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[208]

1861. April 20th, Ten thousand dollars were appropriated for the support of the families of those soldiers who had been ordered into service.1 A committee was appointed under whose direction the money was to be expended. The treasurer was authorized to borrow the money. The captain of each company was informed of the appropriation, and requested to communicate the fact to his men. The Committee on Public Property was directed to cause the American flag to be displayed from the city hall. July 13th, The State aid to families of soldiers was directed to be paid as provided by law. A committee was appointed to make arrangements for a public reception of the two Lynn companies on their return from their three months service, who reported on the 17th in favor of the reception. Five hundred dollars were appropriated for that purpose, and a committee appointed to make proper arrangements. October 16th, Eight thousand dollars were appropriated for aid to soldiers' families, and on December 12th five thousand additional for the same purpose. 1862. January 8th, Ten thousand dollars, and on March 5th twenty-five thousand dollars, were appropriated for aid to soldiers' families. A special meeting was held March 7th, at which resolutions were reported by a committee and unanimously adopted, a portion of which are as follows:—

Whereas the city council of Lynn has heard with profound grief the intelligence of the death of Brigadier-General Frederick W. Lander, which sad event occurred at Paw Paw, in the State of Virginia, on Sunday last; therefore— Resolved, That by the death of General Lander the Union has lost one of its most gallant defenders; Massachusetts, a representative of heroism and chivalric bravery worthy of her proud history; our sister city of Salem, a son whose reputation she will cherish as a bright example in her annals; and the city of Lynn, a citizen whose short residence within her borders has given her a special share in the honors which now surround his memory. Resolved, That, on behalf of the people of Lynn, we tender his widow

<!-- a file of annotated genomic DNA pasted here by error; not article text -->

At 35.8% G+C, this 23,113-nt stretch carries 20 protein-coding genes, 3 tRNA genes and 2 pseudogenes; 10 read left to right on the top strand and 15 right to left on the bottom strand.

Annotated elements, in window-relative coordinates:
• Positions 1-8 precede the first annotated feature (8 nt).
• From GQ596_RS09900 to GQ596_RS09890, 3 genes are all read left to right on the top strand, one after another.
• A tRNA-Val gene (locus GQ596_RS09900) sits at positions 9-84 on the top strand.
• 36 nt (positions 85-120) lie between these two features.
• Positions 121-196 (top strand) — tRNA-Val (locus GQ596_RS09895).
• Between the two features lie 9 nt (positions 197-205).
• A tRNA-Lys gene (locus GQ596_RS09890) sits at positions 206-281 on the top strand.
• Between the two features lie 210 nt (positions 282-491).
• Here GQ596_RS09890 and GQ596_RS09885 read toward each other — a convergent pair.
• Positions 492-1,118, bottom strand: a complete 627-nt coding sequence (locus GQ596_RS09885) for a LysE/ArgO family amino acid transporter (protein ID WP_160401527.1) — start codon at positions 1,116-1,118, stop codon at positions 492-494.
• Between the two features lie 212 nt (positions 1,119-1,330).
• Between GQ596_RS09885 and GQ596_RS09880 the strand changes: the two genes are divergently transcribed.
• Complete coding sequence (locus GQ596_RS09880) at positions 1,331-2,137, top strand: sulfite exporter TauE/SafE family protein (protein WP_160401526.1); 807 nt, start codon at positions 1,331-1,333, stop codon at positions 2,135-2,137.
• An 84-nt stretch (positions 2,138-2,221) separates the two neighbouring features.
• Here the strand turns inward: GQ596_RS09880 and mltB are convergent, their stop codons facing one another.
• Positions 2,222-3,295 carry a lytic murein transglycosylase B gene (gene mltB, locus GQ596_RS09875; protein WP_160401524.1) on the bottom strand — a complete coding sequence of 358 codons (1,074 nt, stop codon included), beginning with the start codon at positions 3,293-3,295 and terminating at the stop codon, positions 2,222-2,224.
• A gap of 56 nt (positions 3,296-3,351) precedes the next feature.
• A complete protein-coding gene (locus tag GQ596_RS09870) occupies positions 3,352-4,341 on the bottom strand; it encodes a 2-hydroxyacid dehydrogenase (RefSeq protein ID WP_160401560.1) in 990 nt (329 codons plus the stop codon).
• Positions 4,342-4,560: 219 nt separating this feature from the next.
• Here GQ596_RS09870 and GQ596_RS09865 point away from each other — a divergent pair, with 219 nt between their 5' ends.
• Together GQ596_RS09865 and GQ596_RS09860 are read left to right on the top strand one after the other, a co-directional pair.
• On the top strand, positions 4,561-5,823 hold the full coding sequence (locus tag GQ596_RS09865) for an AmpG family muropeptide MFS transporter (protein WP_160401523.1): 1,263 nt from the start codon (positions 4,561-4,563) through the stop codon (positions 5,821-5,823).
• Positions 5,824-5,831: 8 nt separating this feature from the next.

1 Two companies,—the Lynn Light Infantry and the Lynn City Guards,— belonging to the Eighth Regiment, Massachusetts Volunteer Militia, had left for Washington on the 17th, only three days before the appropriation was made.

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